|Atmospheric and Hydrospheric Sciences (A)|
|Title||Future global ocean observation system: complementarity of autonomous and shipboard observations|
|Short Title||Future global ocean observation|
|Date & Time|
|AM2 Thu, 25 MAY|
|PM3 Thu, 25 MAY|
|AM2 Friday, 26 MAY||Main Convener||Name||Shigeki Hosoda|
|Co-Convener 1||Name||Shota Katsura|
|Affiliation||Scripps Institution of Oceanography, University of California, San Diego|
|Co-Convener 2||Name||Yosuke Fujii|
|Affiliation||Meteorological Research Institute, Japan Meteorological Agency|
|Co-Convener 3||Name||Shuhei Masuda|
|Affiliation||Japan Agency for Marine-Earth Science and Technology|
Global ocean observations will shift to the observing system based mainly on automated observations in the future, utilizing Argo floats, ocean gliders and earth observation satellites, etc. Is it possible to fully complement shipboard observations based on water sampling and high accuracy measurements? We will review the complementarity and uniqueness of current observation systems, and discuss the ideal form of future ocean observation.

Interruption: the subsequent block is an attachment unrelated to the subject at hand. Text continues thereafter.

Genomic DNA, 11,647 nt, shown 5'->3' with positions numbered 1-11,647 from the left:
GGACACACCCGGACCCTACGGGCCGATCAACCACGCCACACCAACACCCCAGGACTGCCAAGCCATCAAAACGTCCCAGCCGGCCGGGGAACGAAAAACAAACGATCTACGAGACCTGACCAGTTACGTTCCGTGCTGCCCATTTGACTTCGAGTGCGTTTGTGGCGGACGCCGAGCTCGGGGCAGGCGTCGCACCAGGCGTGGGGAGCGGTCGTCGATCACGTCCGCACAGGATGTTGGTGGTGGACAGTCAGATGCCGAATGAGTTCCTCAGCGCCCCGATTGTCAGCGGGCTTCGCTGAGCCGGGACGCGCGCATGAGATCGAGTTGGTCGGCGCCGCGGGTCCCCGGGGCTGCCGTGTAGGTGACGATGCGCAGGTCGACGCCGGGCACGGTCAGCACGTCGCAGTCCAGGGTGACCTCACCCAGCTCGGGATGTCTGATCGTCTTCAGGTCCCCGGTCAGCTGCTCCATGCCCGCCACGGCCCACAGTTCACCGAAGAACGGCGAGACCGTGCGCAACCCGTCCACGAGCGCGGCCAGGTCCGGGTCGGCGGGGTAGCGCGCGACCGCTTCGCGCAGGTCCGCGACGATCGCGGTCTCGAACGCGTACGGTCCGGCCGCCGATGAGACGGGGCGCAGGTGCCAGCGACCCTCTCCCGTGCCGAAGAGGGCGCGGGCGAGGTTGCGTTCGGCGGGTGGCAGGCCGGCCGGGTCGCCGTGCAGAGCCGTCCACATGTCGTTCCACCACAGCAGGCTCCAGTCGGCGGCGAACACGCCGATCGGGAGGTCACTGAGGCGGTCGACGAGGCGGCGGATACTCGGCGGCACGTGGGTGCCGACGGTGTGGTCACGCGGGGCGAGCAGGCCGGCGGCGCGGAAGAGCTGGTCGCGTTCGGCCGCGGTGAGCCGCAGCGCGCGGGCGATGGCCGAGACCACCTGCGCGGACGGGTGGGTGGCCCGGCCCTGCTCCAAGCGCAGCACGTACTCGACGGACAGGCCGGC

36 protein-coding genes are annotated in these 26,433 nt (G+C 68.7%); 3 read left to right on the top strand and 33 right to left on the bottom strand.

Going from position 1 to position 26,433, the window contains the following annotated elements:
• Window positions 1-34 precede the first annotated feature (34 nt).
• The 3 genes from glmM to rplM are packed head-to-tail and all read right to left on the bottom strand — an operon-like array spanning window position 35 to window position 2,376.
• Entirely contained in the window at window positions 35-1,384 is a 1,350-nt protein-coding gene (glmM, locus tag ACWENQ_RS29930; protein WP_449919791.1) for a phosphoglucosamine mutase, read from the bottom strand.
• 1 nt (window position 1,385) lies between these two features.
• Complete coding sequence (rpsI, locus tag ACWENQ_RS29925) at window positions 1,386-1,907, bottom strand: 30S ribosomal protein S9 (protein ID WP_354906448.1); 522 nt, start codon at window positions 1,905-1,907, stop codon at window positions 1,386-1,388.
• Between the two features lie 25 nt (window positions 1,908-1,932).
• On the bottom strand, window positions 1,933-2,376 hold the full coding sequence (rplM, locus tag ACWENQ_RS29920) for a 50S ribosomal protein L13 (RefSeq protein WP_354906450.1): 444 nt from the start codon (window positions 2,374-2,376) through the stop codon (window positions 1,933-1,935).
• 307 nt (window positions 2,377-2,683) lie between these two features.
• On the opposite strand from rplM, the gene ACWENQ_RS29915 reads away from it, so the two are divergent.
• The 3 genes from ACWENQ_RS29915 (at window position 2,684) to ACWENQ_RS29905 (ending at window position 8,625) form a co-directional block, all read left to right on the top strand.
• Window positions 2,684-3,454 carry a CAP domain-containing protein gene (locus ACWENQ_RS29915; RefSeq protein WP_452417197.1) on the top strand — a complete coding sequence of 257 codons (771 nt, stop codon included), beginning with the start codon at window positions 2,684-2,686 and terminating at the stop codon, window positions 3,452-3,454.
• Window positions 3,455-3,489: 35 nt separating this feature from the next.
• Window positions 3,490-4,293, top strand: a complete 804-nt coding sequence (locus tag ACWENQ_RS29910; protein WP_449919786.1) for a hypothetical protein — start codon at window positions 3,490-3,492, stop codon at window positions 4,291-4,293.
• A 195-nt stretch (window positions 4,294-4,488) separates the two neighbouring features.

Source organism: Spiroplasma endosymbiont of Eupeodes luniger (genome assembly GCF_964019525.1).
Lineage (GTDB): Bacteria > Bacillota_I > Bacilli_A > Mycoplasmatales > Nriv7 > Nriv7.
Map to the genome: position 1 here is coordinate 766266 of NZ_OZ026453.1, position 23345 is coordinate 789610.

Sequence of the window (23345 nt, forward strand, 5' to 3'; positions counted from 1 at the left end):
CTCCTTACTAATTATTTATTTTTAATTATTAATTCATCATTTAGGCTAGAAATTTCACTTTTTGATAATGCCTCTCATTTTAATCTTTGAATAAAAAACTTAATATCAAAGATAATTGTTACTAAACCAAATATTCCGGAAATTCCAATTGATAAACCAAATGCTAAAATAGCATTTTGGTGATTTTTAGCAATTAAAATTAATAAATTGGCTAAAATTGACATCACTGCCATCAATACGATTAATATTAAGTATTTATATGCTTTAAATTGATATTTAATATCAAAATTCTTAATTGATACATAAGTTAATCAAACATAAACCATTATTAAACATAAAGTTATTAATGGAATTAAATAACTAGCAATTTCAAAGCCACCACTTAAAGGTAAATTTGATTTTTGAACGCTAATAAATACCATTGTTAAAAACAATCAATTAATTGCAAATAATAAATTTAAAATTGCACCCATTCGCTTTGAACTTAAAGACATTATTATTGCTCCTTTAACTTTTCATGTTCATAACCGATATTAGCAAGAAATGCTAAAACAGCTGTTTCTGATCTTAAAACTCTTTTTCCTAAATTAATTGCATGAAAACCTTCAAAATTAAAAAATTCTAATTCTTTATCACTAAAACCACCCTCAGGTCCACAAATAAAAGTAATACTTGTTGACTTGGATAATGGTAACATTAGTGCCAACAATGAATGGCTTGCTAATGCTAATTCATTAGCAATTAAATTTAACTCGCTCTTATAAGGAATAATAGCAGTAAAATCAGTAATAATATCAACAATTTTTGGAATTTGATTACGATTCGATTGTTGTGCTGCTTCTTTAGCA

Argo and other autonomous ocean observation systems are directed to higher sampling density and multivariate. On the other hand, shipboard observations, which excel in accuracy and material detection, have gradually become difficult to perform due to recent increasing fuel charge and reducing human and material resources. Autonomous and shipboard observation can be complementary to each other, by taking their own advantages, and they should co-exist as observation platforms. Therefore, we need to consider how much we should focus on automated and shipboard observation for the future, including human resource and instrument developments, while taking into account the future development of ocean science and technology.
In this session, we will discuss the complementarity and uniqueness of observation platforms, highlighting the results and processes of past observations and modeling analysis. We will also make a discussion with young researchers and graduate students to form a common understanding of the current status and future direction of the global ocean observation.
|Presentation Format||Oral and Poster||Collaboration||Joint with||-|
|The Oceanographic Society of Japan|